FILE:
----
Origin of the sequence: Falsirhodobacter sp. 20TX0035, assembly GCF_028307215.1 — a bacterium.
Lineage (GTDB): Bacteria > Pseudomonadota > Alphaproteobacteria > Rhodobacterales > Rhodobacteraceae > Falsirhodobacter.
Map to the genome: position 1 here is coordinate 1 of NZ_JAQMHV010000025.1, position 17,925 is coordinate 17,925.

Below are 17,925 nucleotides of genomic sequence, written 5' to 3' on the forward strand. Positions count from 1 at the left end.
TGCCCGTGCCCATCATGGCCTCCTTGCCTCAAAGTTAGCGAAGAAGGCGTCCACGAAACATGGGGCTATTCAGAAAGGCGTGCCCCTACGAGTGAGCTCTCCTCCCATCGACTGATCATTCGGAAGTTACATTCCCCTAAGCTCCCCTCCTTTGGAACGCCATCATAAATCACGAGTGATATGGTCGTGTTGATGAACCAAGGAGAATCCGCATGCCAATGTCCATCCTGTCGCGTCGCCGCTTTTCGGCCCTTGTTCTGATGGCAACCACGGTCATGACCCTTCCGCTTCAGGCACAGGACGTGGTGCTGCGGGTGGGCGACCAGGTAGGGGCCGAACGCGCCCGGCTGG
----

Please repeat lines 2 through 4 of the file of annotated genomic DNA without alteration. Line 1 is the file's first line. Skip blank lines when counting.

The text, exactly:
Lineage (GTDB): Bacteria > Pseudomonadota > Alphaproteobacteria > Rhodobacterales > Rhodobacteraceae > Falsirhodobacter.
Map to the genome: position 1 here is coordinate 1 of NZ_JAQMHV010000025.1, position 17,925 is coordinate 17,925.

Below are 17,925 nucleotides of genomic sequence, written 5' to 3' on the forward strand. Positions count from 1 at the left end.